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Part 2: Improving DV Bands with Intraday Data

August 6, 2009

One simple adjustment improves the forecast error of DV Bands  out of sample measurably—adding intraday data. By doing this, you are combining some of the valuable information contained within intraday volatility. Think of it as a merger of ATR bands and Bollinger bands.  The calculation of the moving average  and standard deviation now contains all of the Open, High, Low, and Close data for the last 20 days. To test forecast error, if todays prices are between the upper and lower band, we will see what % of prices fall between the upper and lower band tommorow. All data is on the SPY (s&p500) looking back 3000 bars. Lets look at the results:

  *next day  % of prices falling forecast
   between upper and lower bands error
Bollinger Bands (20,2) 89% -6%
DV Bands w intraday (O,H,L,C) (20,2) 93% -2%
DV Bands  (20,2) 91% -4%

As we can see, a clear improvement, forecast error is reduced by 2%.  Let’s see what the impact that has on average daily returns above and below the re-scaled mean:


 

 

  *avg next day returns
  above mean below mean
Bollinger Bands (20,2) -0.004% 0.016%
DV Bands w intraday (O,H,L,C) (20,2) -0.0015% 0.06%
DV Bands  (20,2) -0.012% 0.025%

Average daily returns were much higher using the intraday DV Bands than the other methods. This is a 140% improvement over the baseline DV bands.  However, when looking at average daily returns above the mean, the DV Bands were not as effective at identifying oversold levels. This is not neccessarily bad at all……..in fact, it makes the upper band penetrations more likely to represent trend signals. Upward breakouts would contain less noise than using standard bands, or the DV Bands with closing data. This would be especially true if the bands were tight.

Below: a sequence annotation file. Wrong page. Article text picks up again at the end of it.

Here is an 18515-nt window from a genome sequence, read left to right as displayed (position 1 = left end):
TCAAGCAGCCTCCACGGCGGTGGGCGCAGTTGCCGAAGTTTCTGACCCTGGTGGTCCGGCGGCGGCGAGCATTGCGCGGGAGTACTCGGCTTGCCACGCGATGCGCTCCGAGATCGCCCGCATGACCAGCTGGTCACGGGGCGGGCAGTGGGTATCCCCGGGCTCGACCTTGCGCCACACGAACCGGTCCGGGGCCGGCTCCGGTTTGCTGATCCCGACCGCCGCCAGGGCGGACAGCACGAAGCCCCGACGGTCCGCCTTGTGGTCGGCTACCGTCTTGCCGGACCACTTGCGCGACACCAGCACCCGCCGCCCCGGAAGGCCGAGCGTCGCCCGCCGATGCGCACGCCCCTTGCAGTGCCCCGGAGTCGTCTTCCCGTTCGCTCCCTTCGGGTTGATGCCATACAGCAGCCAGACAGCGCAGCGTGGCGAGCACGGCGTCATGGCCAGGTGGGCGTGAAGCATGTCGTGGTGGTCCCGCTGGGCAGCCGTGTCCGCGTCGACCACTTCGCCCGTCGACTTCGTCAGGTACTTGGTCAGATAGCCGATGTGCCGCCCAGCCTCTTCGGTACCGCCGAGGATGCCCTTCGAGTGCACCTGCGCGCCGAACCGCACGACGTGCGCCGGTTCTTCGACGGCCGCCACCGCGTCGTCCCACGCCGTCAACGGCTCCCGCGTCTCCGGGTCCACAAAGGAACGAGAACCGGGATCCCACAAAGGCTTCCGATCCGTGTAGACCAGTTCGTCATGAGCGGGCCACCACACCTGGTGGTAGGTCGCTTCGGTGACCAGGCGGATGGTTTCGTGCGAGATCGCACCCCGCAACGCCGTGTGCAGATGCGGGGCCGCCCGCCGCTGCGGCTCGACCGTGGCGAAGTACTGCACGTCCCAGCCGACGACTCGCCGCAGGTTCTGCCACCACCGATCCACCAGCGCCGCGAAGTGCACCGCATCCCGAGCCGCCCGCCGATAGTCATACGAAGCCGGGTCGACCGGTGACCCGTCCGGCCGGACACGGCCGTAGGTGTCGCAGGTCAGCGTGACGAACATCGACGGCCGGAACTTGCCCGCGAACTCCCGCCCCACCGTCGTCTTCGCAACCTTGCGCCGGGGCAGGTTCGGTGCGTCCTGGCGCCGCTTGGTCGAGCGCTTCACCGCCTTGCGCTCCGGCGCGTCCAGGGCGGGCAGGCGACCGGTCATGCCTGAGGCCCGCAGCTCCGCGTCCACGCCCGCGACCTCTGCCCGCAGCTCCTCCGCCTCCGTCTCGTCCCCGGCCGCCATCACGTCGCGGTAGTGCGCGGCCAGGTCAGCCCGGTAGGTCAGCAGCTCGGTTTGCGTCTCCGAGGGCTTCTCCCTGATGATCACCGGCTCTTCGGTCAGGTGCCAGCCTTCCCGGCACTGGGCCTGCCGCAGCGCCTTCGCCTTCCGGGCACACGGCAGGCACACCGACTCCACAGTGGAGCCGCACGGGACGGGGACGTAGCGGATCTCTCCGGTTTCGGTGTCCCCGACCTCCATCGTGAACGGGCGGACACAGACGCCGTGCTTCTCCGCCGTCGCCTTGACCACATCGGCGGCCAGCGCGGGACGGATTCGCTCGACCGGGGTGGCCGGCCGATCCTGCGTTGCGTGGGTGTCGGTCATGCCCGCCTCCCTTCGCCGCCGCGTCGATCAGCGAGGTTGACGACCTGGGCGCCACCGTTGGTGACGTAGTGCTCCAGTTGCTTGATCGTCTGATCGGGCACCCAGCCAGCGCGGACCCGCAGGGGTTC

There are numerous methods to further improve these results, we will take a look at adjusting the bands based on the mean reversion embedded in historical bandwidth. This should make the bands more reliable for countertrend trading, and they can also be redesigned to be superior breakout indicators as well by extension.

The primary reason for the success of DV Bands has to do with normalization and the adjustment of bands based on the current environment. In bear markets, prices rarely touch the standard upper bands, and tend to “walk the lower bands” with a high degree of frequency. The reverse is true with bull markets, where the upper bands can be “walked” for long periods of time. By adjusting for historical frequency, the bands are now adjusted to reflect the probabilities of the current marketplace. These “errors” so to speak, can also be minimized by investigating trend strength through the use of R-squared measurements over the last 20-days, and also the slope direction, and the slope of volume. Ultimately, bands that are adjusted using adaptive methods similar to the DVO, would prove to be even better. Furthermore, one could create bands designed for multiple trading purposes: 1) trend-following 2) mean-reversion 3) breakout strategies and 4) filters for abnormality.

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